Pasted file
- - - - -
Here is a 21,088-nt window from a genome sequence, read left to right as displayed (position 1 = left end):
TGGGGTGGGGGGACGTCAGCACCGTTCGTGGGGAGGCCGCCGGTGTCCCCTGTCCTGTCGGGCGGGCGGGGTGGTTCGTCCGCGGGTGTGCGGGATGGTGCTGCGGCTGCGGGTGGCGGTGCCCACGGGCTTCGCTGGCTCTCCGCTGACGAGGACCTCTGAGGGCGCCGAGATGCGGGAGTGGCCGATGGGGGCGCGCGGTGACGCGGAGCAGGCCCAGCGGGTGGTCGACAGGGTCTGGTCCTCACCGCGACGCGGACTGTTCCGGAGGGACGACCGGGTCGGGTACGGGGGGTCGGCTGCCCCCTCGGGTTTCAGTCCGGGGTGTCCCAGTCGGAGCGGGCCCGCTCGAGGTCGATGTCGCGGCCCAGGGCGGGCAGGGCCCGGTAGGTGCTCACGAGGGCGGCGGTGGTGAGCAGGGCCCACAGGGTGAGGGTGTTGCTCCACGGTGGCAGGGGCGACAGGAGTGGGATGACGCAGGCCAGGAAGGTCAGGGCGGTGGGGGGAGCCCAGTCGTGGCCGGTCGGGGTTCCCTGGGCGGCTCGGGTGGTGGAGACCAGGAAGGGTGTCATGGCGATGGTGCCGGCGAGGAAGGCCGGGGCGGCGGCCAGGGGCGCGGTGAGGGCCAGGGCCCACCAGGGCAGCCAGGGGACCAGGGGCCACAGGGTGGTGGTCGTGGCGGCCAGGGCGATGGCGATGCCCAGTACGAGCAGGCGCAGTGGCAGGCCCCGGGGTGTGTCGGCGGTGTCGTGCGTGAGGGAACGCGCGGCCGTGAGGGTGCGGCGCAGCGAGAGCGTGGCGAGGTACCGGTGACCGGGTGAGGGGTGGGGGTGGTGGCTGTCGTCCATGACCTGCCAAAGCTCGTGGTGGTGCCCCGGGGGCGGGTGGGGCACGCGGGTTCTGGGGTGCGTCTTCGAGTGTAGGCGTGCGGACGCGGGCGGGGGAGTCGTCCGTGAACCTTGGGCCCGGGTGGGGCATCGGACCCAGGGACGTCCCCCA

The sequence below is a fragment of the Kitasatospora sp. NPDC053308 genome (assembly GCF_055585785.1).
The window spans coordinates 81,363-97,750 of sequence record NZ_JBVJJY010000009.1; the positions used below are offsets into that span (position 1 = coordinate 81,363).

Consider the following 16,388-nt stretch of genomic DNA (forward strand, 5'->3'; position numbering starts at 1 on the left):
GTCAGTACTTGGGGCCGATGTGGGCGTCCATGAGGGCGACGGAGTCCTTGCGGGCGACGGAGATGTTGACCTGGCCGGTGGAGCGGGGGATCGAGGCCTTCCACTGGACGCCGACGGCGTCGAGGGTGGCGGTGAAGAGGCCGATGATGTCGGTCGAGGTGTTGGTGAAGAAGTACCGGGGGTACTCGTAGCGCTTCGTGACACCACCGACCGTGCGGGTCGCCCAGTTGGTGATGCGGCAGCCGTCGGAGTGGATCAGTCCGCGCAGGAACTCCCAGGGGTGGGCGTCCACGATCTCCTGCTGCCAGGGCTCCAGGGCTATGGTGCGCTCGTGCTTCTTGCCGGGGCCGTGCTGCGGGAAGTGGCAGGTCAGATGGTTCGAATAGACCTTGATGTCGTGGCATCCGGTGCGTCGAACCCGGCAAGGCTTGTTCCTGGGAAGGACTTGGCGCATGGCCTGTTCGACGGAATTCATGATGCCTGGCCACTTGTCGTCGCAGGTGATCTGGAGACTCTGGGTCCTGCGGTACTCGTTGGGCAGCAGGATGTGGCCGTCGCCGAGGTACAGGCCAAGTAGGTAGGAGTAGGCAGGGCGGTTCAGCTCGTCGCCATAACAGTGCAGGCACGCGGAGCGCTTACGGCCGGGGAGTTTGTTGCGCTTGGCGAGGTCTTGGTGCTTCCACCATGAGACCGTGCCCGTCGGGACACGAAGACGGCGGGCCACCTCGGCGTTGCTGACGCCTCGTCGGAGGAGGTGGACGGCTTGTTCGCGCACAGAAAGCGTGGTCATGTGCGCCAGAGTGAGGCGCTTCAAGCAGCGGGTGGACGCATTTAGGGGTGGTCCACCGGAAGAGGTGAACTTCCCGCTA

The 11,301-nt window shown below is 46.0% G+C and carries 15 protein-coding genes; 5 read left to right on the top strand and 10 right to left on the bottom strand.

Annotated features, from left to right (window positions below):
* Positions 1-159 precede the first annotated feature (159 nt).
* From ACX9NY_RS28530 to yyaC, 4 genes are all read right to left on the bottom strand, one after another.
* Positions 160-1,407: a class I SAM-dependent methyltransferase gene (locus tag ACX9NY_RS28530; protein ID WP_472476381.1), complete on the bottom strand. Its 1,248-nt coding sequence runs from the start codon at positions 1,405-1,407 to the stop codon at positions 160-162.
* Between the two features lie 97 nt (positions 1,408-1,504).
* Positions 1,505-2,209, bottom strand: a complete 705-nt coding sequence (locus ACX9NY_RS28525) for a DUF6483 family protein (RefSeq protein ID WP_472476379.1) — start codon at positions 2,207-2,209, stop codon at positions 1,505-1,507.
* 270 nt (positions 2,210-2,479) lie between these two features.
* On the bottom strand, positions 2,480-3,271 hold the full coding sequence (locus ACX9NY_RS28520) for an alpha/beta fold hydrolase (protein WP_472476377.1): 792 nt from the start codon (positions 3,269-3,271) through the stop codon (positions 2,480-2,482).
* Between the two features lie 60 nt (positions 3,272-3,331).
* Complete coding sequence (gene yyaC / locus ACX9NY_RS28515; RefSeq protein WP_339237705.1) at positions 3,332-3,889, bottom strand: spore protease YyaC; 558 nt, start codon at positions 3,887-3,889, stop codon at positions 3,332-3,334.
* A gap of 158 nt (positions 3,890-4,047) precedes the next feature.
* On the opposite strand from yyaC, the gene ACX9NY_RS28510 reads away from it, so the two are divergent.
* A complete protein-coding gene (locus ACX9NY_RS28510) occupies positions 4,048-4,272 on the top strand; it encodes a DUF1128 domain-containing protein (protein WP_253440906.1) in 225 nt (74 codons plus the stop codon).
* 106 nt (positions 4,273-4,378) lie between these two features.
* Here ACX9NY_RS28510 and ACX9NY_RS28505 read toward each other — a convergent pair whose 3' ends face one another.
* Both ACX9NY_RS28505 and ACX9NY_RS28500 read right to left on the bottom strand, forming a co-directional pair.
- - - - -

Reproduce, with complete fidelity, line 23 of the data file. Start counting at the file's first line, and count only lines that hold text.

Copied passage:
* Both ACX9NY_RS28505 and ACX9NY_RS28500 read right to left on the bottom strand, forming a co-directional pair.